The English translation of the Mimamsaslokavarttika, the magnumopus of Kumarilabhatta was prepared by Dr. Ganganath Jha and published by the Asiatic Society during 1900-1908. The work was long out of print. But the demand for the same persisted. The Society in its bicentenary year decided to issue a reprint of the same as a mark of respect to the learned translator who utilised both the Kasika of Sucaritamisra and the Nyayaratnakara of Parthasarathimisra, which ascertain the view of Kumarila. I am happy that the book is available again to our scholars and researches.
The word Mimasa more properly Purva Mimansa is applied to the system originally propounded by Jaimini. The other names given to this system are Pureakanda Karma Mimansa, Karmakanda, Yajnavidya, Adhvaramimansa, Dharmamimansa and so forth some people evern speak of it as the Dvadacalackshmi.
Inasmuch as the avowed object of this system is a consideration of Dharma it is commonly spoken of as Dharmanimansa of the Veda there are three sections or kandas. The Karmakanda the Upasanakanda and the juanankanda and it is only that portion of the Veda which is contained in the first of these that is dealt with in the purva mimansa and for this reason it is spoken of as purvukanda purvamimansa or karmamimansa. Though the karmakanda of the Veda treats of many such actions as sacrifice only. And for this reason people speak of this as yajnamimansa or Adhvara mimansa.
This consideration of dharma is found to consist of twelve parts and these parts have been put by Jaimini in the form of twelve Adhyayas and hence the system has come to be known by the name of Dvadacalaskshani.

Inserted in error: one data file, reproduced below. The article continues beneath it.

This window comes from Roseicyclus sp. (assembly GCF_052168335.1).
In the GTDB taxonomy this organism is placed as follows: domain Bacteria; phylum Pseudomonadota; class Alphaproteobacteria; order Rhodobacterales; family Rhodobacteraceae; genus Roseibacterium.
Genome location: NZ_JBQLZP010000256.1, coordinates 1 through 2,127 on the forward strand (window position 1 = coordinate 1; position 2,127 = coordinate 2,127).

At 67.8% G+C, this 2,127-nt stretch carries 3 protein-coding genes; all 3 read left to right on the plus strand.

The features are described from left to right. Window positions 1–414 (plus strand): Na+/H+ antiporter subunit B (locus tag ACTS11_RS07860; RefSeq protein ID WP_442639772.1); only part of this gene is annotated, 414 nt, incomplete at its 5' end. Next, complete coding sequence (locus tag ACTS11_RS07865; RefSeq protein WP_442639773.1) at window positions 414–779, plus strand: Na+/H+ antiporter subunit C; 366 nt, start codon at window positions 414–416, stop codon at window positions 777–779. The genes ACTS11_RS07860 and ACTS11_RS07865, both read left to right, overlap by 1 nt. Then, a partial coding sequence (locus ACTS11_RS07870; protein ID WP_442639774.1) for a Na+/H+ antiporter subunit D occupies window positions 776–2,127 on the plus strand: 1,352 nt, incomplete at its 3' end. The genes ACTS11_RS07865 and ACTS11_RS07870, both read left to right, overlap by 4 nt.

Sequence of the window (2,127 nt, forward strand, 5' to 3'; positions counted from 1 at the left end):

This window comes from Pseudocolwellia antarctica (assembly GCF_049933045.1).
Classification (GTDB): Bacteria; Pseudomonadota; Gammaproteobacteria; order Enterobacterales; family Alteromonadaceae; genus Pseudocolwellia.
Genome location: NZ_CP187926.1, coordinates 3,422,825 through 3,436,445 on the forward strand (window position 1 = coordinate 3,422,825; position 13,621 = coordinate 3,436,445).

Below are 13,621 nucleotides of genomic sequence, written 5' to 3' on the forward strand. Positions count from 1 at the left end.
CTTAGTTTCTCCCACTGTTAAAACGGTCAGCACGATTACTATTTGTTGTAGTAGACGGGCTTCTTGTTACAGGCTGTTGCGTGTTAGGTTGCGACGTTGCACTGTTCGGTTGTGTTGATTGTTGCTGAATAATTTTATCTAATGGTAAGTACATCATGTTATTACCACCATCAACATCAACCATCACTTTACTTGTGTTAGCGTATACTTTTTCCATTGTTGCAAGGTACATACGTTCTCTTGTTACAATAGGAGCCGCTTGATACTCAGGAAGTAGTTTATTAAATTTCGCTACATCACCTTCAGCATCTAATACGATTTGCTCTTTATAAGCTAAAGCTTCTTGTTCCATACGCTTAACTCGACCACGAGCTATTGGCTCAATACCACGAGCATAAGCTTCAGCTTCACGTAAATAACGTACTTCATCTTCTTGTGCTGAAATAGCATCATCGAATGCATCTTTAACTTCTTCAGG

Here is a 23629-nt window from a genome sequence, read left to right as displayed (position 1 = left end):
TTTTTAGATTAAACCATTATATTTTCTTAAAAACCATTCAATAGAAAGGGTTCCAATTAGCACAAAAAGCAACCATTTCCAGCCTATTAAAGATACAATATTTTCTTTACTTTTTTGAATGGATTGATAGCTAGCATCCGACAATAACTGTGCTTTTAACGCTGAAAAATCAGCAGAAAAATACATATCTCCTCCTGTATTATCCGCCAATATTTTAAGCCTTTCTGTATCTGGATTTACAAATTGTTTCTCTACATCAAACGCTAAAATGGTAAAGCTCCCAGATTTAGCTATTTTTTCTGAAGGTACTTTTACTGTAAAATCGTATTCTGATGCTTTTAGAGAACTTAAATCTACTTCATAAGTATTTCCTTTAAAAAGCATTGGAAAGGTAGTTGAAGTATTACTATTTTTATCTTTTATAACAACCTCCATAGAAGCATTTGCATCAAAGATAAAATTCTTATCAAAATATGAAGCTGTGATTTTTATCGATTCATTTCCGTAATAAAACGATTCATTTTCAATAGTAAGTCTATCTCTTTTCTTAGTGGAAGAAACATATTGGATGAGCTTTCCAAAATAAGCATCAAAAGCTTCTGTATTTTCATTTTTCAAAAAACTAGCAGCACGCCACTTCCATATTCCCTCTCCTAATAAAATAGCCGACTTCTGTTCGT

For a detailed explanation of the subject matter of each Adhyaya and adhikaransa the render is referred to the Appendix.
While Chiefly dealing with these subjects Jaimini has in many places dealt with other things in connection with these. It is clear that all that is treated of by Jaimini is chiefly Vedic. In the work known as the Veda beginningless and authorless were found mentioned here and there at random many sacrifices offerings &c. and hence it was very difficult to understand and grasp the methods and procedure of the various sacrifices &c: Consequently at the time of the performance of a sacrifice at each step the performers would meet with serious doubts and difficulties. And all this difficulty has once for all been set aside by Jamini by means of the sutras dealt with here. And it was only after the Mimansa philosophy had been duly propounded that the path of karmakanda became easy.